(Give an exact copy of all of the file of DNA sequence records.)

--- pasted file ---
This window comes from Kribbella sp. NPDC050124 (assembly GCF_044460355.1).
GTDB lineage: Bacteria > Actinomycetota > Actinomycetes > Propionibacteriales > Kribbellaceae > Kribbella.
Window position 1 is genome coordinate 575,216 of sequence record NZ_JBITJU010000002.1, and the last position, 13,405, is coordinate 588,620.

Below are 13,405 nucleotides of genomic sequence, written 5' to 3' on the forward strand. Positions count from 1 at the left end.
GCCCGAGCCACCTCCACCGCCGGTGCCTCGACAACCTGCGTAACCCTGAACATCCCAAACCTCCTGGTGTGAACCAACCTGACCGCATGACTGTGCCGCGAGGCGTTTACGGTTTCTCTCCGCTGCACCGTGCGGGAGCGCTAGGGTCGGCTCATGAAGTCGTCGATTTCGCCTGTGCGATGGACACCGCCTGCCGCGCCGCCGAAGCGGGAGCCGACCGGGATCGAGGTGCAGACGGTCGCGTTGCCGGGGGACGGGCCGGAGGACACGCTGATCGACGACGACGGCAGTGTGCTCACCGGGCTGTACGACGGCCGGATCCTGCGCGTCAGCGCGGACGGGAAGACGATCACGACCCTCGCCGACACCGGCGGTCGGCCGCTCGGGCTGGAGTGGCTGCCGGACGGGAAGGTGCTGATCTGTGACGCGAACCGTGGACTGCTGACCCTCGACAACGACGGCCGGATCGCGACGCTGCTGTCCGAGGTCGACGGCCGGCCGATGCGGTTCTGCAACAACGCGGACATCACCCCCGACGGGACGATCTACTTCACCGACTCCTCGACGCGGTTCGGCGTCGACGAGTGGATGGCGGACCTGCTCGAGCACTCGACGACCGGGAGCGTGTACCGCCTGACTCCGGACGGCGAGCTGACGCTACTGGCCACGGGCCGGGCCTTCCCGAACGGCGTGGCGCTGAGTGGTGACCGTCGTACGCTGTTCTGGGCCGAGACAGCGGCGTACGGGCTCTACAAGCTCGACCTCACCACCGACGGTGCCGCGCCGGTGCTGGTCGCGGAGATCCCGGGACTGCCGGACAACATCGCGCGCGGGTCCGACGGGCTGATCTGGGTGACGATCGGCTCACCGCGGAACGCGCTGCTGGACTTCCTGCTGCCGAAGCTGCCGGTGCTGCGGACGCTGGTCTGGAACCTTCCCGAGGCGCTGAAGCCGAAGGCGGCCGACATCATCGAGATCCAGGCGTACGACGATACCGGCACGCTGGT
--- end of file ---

This window comes from Kribbella sp. NPDC050124 (assembly GCF_044460355.1).
GTDB lineage: Bacteria > Actinomycetota > Actinomycetes > Propionibacteriales > Kribbellaceae > Kribbella.
Window position 1 is genome coordinate 575,216 of sequence record NZ_JBITJU010000002.1, and the last position, 13,405, is coordinate 588,620.

Below are 13,405 nucleotides of genomic sequence, written 5' to 3' on the forward strand. Positions count from 1 at the left end.
GCCCGAGCCACCTCCACCGCCGGTGCCTCGACAACCTGCGTAACCCTGAACATCCCAAACCTCCTGGTGTGAACCAACCTGACCGCATGACTGTGCCGCGAGGCGTTTACGGTTTCTCTCCGCTGCACCGTGCGGGAGCGCTAGGGTCGGCTCATGAAGTCGTCGATTTCGCCTGTGCGATGGACACCGCCTGCCGCGCCGCCGAAGCGGGAGCCGACCGGGATCGAGGTGCAGACGGTCGCGTTGCCGGGGGACGGGCCGGAGGACACGCTGATCGACGACGACGGCAGTGTGCTCACCGGGCTGTACGACGGCCGGATCCTGCGCGTCAGCGCGGACGGGAAGACGATCACGACCCTCGCCGACACCGGCGGTCGGCCGCTCGGGCTGGAGTGGCTGCCGGACGGGAAGGTGCTGATCTGTGACGCGAACCGTGGACTGCTGACCCTCGACAACGACGGCCGGATCGCGACGCTGCTGTCCGAGGTCGACGGCCGGCCGATGCGGTTCTGCAACAACGCGGACATCACCCCCGACGGGACGATCTACTTCACCGACTCCTCGACGCGGTTCGGCGTCGACGAGTGGATGGCGGACCTGCTCGAGCACTCGACGACCGGGAGCGTGTACCGCCTGACTCCGGACGGCGAGCTGACGCTACTGGCCACGGGCCGGGCCTTCCCGAACGGCGTGGCGCTGAGTGGTGACCGTCGTACGCTGTTCTGGGCCGAGACAGCGGCGTACGGGCTCTACAAGCTCGACCTCACCACCGACGGTGCCGCGCCGGTGCTGGTCGCGGAGATCCCGGGACTGCCGGACAACATCGCGCGCGGGTCCGACGGGCTGATCTGGGTGACGATCGGCTCACCGCGGAACGCGCTGCTGGACTTCCTGCTGCCGAAGCTGCCGGTGCTGCGGACGCTGGTCTGGAACCTTCCCGAGGCGCTGAAGCCGAAGGCGGCCGACATCATCGAGATCCAGGCGTACGACGATACCGGCACGCTGGT